Wednesday, October 8, 2014

Stover at Yale - A Book Review

That they called each other, “Old Sport” (whisps of Fitzgerald here) regularly, made it even more fun to read.

As one who likes novels about the social and academic challenges of high school and college, I recently finished reading Owen Johnson's 1911 work , Stover at Yale. Besides that the novel's subject matter fit well with one of my favorite genres, I was excited to read it because a close relative I'd never known attended another Ivy League school in the same general time period as the story in this book and I was hoping to get hints of what college life might have been like for him back then. I was not disappointed.

What probably hooked me was a quote that Andrew Delbanco in the The New York Review of Books refers to F. Scott Fitzgerald as having said about the book, (this is paraphrased, I assume) It is “the textbook of my generation.” That I could download Stover at Yale to my electronic reader for nothing, since its copyright had expired, was an added perk.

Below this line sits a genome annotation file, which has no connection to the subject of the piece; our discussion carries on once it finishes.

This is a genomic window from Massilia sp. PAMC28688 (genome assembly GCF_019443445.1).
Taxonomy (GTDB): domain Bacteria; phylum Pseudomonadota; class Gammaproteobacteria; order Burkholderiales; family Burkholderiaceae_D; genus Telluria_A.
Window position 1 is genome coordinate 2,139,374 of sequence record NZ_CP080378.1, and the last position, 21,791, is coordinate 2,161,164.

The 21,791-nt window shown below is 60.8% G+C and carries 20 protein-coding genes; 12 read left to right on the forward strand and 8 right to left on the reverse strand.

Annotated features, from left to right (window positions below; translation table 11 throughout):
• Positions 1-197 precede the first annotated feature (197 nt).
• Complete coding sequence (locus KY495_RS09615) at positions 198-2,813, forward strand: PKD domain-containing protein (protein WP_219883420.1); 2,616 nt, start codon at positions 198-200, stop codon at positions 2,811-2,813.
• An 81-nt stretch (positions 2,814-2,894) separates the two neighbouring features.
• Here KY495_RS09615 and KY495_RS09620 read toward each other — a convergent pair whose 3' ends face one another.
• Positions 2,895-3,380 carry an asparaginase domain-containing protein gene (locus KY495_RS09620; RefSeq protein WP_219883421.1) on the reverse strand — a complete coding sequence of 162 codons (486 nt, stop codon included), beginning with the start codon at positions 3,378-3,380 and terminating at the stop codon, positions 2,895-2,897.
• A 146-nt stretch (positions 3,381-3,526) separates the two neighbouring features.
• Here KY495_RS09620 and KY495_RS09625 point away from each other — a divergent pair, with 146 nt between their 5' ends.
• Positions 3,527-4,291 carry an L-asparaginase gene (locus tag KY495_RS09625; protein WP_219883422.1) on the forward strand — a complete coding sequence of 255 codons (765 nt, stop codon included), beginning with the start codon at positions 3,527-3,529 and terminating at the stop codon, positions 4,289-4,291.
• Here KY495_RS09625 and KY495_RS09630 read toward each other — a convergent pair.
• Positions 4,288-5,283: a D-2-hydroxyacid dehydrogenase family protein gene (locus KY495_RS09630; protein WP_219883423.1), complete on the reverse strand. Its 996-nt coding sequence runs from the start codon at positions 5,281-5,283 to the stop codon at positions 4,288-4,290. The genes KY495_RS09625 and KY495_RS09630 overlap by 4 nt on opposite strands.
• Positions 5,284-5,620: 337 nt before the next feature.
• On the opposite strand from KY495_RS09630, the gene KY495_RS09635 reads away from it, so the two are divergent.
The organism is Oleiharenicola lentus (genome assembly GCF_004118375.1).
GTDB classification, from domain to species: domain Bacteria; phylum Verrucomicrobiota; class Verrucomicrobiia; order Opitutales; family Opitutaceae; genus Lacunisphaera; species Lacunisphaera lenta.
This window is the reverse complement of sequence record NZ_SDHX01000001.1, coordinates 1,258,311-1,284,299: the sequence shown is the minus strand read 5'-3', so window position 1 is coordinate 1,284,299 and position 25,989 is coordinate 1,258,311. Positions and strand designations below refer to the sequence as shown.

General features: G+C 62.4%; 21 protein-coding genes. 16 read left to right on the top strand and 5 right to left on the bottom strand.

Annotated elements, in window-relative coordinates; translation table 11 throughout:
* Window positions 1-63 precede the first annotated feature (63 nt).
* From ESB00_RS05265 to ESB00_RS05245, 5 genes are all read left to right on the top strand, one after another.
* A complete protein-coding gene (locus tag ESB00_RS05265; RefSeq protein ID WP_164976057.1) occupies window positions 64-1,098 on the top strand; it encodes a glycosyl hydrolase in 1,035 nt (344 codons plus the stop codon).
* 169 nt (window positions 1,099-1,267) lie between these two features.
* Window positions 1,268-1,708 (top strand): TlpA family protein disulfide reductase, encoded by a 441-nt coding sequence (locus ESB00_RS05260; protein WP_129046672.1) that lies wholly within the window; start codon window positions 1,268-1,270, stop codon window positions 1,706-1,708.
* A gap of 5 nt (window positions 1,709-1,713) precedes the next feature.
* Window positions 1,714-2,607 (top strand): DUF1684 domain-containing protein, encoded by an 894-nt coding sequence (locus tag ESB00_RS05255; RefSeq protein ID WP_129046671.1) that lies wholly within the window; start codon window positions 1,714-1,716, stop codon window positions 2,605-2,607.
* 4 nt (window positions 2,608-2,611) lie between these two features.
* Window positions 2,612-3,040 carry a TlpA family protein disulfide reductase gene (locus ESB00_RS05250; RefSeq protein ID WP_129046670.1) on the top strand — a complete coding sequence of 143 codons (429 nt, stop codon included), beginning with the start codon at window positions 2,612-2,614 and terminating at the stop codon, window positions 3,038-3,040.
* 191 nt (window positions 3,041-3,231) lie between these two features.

Reading Stover, what I learned was that while things were quite different back then, many things have not changed. Much of the text revolves around the protagonist's desire for the other students' approval, including decision to join a society club (aka a fraternity) or not, and his own youthful rebellion and epiphany. For many of us who went to college in the latter Twentieth or even early Twenty-first Centuries, those stories still relate.

Still there are some that do not, like trying out for and making the varsity football team; being seen with a low-class woman and having it splashed across the newspapers; and my favorite, smoking a pipe in your dorm room by the fireplace. That they called each other, “Old Sport” (whisps of Fitzgerald here) regularly, made it even more fun to read.

I'll recommend Stover at Yale to anyone who likes the genre as I do. It is well written and comes in at around 350 pages (my estimate). Be forewarned, it has some blatant unapologetic attitudes towards other classes of people that one can assume was commonplace for the time and place, but may be a bit jarring for the Twenty-first Century reader. If you can get past that fault—and let's all hope those days are past—and take it for what it is, symbolic of its era, you may find you enjoyed this book as much as I and perhaps even learned something along the way.